This novel follows the journey of Cora, a young slave on a cotton plantation in Georgia, who escapes and embarks on a journey towards freedom via the Underground Railroad. The book presents a literal version of the historical Underground Railroad, portraying it as a physical network of tunnels and tracks beneath the Southern soil. As Cora travels from state to state, she encounters different worlds and harsh realities, each one illuminating the various forms of oppression Black people faced in America. The narrative is a brutal exploration of America's history of slavery and racism, and a testament to the unyielding spirit of those who fought against it.

  14. 14. The Sympathizer by Viet Thanh Nguyen

    "The Sympathizer" is a gripping spy novel set during the Vietnam War. The protagonist is a half-French, half-Vietnamese army captain who is a communist double agent. After the Fall of Saigon, he moves to America with other South Vietnamese refugees and struggles to reconcile his dual loyalties as he continues to spy on his fellow countrymen in exile. The novel explores themes of identity, war, and politics, while providing a unique perspective on the Vietnam War and its aftermath.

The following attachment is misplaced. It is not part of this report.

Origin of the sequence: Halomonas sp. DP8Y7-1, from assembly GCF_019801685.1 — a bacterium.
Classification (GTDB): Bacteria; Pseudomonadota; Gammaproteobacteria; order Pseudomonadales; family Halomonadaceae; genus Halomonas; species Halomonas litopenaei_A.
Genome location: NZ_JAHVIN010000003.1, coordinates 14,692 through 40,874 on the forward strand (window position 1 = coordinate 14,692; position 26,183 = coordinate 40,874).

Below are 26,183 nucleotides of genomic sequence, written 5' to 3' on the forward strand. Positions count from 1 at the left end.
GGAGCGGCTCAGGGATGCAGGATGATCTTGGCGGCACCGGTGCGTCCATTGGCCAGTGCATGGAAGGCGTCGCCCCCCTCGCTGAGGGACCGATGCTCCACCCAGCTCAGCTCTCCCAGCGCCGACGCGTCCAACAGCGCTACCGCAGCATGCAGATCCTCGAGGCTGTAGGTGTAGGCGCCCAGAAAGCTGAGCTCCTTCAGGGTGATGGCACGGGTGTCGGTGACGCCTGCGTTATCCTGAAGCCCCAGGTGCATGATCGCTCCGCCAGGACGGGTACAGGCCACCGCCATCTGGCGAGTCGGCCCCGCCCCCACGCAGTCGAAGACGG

15. 15. The Goldfinch by Donna Tartt

    The book follows the life of a young boy who survives a terrorist bombing at an art museum, which kills his mother. In the confusion following the explosion, he steals a priceless Dutch painting, The Goldfinch, which becomes his secret treasure and eventually draws him into the criminal underworld. The narrative explores themes of loss, survival, and the power of art to shape human destiny.

  16. 16. The Fault in Our Stars by John Green